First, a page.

Making-Of The Caffeine Poster - Part 2
Wednesday, January 20, 2010 at 1:00PM
Randy in caffeine, design, drinks, health

This is Part 2 in the continuing the series to share the details behind creating The Caffeine Poster.  I am going to create one web page to combine all of these Making-Of notes together, and I’ll post a link to that in Part 3.

Where did the data come from?

There was no one, single complete source for the data.  A number of the company websites have their caffeine content listed in the Nutrition Facts of product information, so if it was available I used their own information.

EnergyFiend.com has the largest database I found of caffeine contents in drinks and foods.  If I found different values for the caffeine content on different websites, I would just use an average.

 

 

The Center for Science in the Public Interest also has the caffeine content listed for many drinks.

 

As a side note, EnergyFiend also has this great Death By Caffeine calculator!

 

The drinks come is many different sizes.  Why didn’t you standardize the drinks sizes?

This was probably the feedback I’ve heard most often since posting the infographic.  I posted a short answer in the comments, but here I can provide some additional explanation.

First, the data itself isn;t that complicated.  I didn’t need to use any statistical software to massage the numbers.  A simple spreadsheet in Numbers takes care of all the number crunching.

Even in this small piece of the spreadsheet, you can see a number of different drink sizes.  My choice was to either visualize column C or D.  The mg column represents the amount of caffeine you will consume from the entire drink.  The mg/oz column represents the amount of caffeine in each oz of liquid.

From a scientific point-of-view, the mg/oz is a common denominator and is probably a true apples-to-apples comparison.  This option would have shown the strength of the caffeine concentration in each formula, and you could see how much stronger the Starbucks coffee is compared to Dunkin’ Donuts.

However, my target market for the infographic isn’t the scientist that formulates the drinks, but the consumers that drink them.  Most of these drinks aren’t available in self-serve dispensers, so the consumer will drink whatever quantity they purchase (10oz, 12oz, 16oz, etc.).  By visualizing the total caffeine content of each drink, the consumer knows instantly how much caffeine they are putting into their body when they consume a drink.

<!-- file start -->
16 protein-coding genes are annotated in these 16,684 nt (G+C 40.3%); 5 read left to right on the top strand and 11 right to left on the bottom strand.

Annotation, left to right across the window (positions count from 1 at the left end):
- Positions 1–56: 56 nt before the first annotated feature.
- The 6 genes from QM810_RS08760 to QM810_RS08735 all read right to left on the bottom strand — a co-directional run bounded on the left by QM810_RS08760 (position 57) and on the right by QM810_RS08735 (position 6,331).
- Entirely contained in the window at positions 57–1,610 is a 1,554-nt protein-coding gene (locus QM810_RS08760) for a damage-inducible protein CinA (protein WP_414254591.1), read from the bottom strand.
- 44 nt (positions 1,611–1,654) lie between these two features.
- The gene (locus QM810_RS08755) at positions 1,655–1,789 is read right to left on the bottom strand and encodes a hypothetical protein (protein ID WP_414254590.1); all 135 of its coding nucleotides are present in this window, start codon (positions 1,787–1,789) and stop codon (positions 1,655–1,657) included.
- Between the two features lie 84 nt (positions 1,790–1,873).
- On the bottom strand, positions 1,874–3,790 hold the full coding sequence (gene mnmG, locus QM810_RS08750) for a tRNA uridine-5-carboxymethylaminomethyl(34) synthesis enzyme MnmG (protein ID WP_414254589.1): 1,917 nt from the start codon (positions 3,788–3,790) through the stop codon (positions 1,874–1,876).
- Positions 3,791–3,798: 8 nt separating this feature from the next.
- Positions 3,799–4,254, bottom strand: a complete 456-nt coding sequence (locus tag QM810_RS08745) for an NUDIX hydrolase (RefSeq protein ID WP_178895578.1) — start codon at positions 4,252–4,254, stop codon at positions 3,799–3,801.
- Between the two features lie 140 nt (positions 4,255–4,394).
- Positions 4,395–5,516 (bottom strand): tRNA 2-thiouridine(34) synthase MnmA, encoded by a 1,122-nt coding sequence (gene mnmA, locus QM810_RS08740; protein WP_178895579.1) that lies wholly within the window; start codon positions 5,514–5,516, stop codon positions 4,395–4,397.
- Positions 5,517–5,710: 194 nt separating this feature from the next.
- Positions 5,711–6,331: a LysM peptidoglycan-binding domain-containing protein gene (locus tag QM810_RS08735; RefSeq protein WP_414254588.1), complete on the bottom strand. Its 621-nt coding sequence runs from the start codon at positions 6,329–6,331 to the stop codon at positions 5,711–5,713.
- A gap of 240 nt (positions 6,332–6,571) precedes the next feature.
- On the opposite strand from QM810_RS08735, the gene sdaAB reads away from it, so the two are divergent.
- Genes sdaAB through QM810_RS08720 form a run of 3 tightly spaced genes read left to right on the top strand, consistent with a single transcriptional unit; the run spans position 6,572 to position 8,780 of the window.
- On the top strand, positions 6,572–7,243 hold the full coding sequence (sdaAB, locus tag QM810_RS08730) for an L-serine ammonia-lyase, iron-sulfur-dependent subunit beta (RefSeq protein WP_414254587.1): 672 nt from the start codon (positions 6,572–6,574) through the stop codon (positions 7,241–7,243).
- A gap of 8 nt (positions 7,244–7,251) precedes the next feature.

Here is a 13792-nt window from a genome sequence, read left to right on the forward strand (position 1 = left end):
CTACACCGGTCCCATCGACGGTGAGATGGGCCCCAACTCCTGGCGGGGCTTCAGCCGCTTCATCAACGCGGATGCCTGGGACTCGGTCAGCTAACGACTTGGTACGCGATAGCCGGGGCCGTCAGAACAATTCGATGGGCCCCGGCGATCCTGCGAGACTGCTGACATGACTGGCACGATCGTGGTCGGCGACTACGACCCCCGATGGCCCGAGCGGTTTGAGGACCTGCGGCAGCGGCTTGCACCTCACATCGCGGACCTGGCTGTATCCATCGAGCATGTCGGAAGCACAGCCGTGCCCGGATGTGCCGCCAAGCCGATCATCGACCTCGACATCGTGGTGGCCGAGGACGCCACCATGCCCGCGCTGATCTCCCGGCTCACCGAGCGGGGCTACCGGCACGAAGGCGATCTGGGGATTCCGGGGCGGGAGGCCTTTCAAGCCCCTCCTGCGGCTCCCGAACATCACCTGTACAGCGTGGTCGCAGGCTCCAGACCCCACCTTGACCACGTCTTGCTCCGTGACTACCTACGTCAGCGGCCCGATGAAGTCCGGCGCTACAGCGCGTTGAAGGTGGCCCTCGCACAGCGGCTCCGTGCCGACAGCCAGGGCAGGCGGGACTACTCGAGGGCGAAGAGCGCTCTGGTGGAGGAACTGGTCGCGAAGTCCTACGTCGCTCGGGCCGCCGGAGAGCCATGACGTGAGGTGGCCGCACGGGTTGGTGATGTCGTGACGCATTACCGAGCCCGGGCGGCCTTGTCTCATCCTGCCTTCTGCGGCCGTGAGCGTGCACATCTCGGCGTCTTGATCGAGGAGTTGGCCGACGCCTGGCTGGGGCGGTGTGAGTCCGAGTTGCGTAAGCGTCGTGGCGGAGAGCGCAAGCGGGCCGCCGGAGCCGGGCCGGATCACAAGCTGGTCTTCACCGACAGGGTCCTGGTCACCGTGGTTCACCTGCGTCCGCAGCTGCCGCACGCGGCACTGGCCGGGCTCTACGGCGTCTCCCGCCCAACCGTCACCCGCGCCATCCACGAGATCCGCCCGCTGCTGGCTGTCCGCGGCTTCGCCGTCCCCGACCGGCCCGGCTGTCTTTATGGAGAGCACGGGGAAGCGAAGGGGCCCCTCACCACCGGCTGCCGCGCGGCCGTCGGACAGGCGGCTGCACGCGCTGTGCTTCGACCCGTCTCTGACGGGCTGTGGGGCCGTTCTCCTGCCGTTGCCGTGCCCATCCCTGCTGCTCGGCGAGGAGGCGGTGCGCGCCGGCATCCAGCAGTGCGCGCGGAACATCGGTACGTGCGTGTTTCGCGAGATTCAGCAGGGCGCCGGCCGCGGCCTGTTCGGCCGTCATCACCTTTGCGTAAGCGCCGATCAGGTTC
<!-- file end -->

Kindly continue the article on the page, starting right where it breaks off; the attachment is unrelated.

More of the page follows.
For people that want to know the concentration, maybe I’ll add that as a side note for each drink in the next version.  :)

 

The caffeine content can differ each time you brew coffee, how did you choose only one number for each drink?

Even though caffeine content may vary from one drink to the next, all of the company sites and other websites list one average number for each drink.  Because the visual is a scale, the overall intent is to visualize the drinks in comparison to each other.  Precision wasn’t as important as showing them as higher or lower caffeine content relative to each other.

To be more exact, I could have listed ranges, and that wouldn’t have changed the drink locations on the scale.  BUT, ranges also weren’t available from the data sources, so it really wasn’t an option and I didn’t worry about it too much.

Adding the caffeine content numbers in the indicator arrows was actually a last-minute change.  Originally, I had intended not to list a specific number, because the values can vary.  Without the numbers, it leaves the actual content a little vague.

I also had some friends and designers look at an early version to get some feedback, and they would ask what the numbers were.  In the end, I decided that I personally would want to see the values if I were seeing the poster for the first time, so I added them.

Good thing I did too!  I found two drinks that were reversed and in the wrong place, so adding the numbers was a great way to check the accuracy of the design.

 

What is this thing?

 

To emphasize the science behind caffeine, I included this rectangle that looks like it comes from the periodic table of elements.  Caffeine isn’t an element, so I could only use the style of the periodic table with this 3-D rendering of a caffeine molecule, the chemical formula of caffeine and the molecular weight.

 

More to come in Part 3…

Article originally appeared on Cool Infographics (http://coolinfographics.com/).
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